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Jan, 20. He wished to be buried in his native EING lately in the neighbour Country, and in this Church. a ,

He lies here, into the Church, where I could not

near the Lord Chief Justice GASCOIGNE, help thinking of Mr. Gough, whilst I who, by a resolute and judicious Exertion

of Authority, was meditating over the monument of Judge Gascoigne, and the mural bust supported Law and Government in a of Judge Dennison. No inscription or arms on the fine Altar-monument and made him an Example famous to

which has perpetuated his Name, of Gascoigne, except a shield of the

Posterity. King's Arms (at the head end) sup

ARMS.--Argent, a Bend Sable between ported by Angels.

an Unicorn's head erased in the sinisThe Inscription for Dennison is said

ter Chief, and a Cross crosslet fitchée to be writteu by the late Lord Mans Gules in the dester Base ; impaling, feld. 6. To the memory of

Argent, a Chevron engrailed between

three Oak-leaves Vert (for Smithson). Sir THOMAS DENNISON, Knt.

In the same Vault this Monument was erected

with those of her Husband, by his afflicted Widow.

Sir THOMAS DENNISON, Knt. He was an affectionate Husband,

and agreeable to her Will, a generous Relation, a sincere Friend, a good Citizen,

are deposited the Remains of

Dame ANNE DENNISON, an honest Man.

Daughter of Robert Smithson, Esq. Skilled in all the learning of the Common

She departed this Life | July, 1785, Law,

in the 7 2d year of her Age. he raised himself to great eminence in his Profession;

The burial-place of Mr. Daniel and shewed by his Practice,

Laubert, at Stamford, was, as you have that a thorough knowledge of Legal Art said, one of the lions to be seen by and Form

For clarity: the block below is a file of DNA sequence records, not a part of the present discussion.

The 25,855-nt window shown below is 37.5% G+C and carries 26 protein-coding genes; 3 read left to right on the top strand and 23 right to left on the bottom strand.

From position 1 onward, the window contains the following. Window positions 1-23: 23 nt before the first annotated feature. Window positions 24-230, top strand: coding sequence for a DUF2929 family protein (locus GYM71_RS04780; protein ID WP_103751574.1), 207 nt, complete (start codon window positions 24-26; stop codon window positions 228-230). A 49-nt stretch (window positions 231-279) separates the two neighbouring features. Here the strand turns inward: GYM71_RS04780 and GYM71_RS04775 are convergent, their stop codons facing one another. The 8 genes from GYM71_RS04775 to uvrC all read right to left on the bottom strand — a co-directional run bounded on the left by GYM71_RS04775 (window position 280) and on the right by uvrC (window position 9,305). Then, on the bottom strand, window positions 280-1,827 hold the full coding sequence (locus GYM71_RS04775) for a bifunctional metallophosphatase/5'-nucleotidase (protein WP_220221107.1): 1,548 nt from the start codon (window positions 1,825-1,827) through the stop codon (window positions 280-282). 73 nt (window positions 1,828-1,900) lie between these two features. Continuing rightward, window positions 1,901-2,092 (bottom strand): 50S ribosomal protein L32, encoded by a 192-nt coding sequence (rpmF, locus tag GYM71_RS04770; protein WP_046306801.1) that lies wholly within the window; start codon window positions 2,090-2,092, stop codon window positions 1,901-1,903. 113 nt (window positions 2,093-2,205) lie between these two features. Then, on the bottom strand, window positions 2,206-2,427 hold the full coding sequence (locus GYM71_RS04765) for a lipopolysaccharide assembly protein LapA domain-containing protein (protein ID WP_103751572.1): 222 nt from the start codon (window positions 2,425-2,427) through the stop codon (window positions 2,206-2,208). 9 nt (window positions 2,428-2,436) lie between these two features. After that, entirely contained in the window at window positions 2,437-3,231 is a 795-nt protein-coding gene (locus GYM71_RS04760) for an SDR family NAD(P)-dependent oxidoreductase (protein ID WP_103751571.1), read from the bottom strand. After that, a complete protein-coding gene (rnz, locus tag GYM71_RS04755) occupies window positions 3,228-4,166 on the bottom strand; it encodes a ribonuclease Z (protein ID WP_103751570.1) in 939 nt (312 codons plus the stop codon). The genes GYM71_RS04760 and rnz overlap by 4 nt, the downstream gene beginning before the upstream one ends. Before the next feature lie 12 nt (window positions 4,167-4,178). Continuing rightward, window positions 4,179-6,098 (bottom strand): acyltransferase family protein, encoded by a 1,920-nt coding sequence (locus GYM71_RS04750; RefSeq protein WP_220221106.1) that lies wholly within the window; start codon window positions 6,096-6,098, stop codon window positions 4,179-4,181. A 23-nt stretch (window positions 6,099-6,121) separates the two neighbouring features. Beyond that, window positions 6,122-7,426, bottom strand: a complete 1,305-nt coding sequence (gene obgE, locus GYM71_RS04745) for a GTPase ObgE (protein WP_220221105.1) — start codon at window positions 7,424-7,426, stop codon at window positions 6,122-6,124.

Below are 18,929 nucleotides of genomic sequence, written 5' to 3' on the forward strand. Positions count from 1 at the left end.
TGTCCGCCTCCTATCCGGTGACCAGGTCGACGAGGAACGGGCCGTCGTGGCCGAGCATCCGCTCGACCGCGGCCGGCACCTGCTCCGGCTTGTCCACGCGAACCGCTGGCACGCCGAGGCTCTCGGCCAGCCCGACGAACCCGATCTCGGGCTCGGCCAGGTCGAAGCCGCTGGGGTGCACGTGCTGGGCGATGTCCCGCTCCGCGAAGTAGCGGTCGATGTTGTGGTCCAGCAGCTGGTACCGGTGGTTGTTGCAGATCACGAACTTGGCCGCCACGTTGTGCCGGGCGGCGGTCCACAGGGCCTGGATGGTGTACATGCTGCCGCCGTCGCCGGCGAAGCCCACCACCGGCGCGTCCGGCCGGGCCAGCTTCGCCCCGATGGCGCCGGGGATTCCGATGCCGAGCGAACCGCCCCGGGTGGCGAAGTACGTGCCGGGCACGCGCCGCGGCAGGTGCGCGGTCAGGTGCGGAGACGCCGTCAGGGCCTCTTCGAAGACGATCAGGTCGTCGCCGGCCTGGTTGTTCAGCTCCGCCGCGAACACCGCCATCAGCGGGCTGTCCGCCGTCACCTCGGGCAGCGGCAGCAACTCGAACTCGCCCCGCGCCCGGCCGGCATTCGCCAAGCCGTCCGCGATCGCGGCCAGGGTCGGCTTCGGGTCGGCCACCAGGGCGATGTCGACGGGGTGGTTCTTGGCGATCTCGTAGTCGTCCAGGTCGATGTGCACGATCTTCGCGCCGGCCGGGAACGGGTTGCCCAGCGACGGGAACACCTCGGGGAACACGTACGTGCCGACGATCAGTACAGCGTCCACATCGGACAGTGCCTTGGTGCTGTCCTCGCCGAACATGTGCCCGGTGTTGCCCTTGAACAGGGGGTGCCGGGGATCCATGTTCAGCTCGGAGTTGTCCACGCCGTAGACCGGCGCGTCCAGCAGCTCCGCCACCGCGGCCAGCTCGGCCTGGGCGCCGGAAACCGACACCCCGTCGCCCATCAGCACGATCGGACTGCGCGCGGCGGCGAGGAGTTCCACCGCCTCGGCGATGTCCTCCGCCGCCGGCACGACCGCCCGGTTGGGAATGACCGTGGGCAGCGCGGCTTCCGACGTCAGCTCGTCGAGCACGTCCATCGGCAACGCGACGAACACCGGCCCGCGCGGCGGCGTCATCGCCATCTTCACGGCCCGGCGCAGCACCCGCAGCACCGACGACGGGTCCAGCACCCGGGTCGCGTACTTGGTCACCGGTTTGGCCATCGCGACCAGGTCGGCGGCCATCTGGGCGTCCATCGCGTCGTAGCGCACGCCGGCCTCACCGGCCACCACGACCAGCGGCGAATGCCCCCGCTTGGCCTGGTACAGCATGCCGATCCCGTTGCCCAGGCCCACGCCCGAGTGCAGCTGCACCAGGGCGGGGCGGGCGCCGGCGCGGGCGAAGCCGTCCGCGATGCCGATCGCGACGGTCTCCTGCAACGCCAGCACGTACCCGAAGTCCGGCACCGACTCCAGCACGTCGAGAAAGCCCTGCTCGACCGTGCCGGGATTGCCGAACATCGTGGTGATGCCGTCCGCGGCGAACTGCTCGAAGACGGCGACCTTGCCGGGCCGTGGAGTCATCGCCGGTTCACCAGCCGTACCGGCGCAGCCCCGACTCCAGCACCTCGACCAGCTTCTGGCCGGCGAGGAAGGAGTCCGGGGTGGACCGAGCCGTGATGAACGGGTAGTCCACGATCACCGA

strangers; and as a testimony of re. is not litigious, or an Instrument of spect, a very neatly inscribed stone Chicane;

has been erected by his friends in but the plainest, easiest, and shortest way Leicester*.

T. G. C. to the end of Strife. For the sake of the Pabliek,


Feb. 3. be was pressed, and at the last prevailed

o upon, to accept the Office of a Judge

recently visited the French Capiin the Court of King's Bench. He discharged the important Trust

tal, I have great expectation that of that high Office

some one will answer the following with unsuspected Integrity,& uncommon

questions, on the subjects of which I Ability.

fiod Books and Masters contradict The Clearness of his Understanding,

each other. In the most fashionable and the natural Probity of his Heart, French pronunciation of the present led him immediately to Truth, Equity, day, is the letter l in the pronoun is and Justice;

ever pronounced before a consonant the Precision and Extent of his Legal (il parle, &c.), as directed in Tardy's Knowledge

new Pronouncing Dictionary? Forenabled him always to find the right way merly, my Master and all my Books

of doing wbat was right. directed me to propounce i parle, A zealous Friend to the Constitution of his Country,

always omitting the ? before a con.

sopant. -- Is the termination of verbs be steadily adhered to the Fundamental

in oir, as recevoir, suvoir, &c. proPrinciple upon which it is built, and by which alone it can be maintained,

nounced, as formerly, like the Englisb a Religious Application of the indexible

sound of the letters wawr, or like Rule of Law

ware ?

In Catineau's Dict. (Paris, to all Questions concerning the Power of 1814,) the pronunciation of savoir is the Crown,

marked, in French letters, çu-võèr. and Privileges of the Subject.

Lastly, where can I find an accurate He resigned his Office Feb. 14, 1765, account of the old French weights because, from the Decay of his Health, and measures, compared with the and Loss of his Sight,

English, or with their new decimal he found bimself unable any longer to weights and measures?

A. execute it. He died Sept. 8, 1765, without issue, * See the Epitaph in vol, LXXXII. in the 67th year of his Age. part ii, p. 36.


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Feb. 1. desires to meet you on Monday next at TH CHERE is not a more pleasant Parson's-green. If you are not engaged,

place in the vicinity of Bristol I will send my coach for you. than the village of Redland, which is

“ Sir Robert Walpole, any morning, situated a mile North-west of that an.' except Tuesday and Thursday, which are tient City The residences of the his public days, about nine in the morn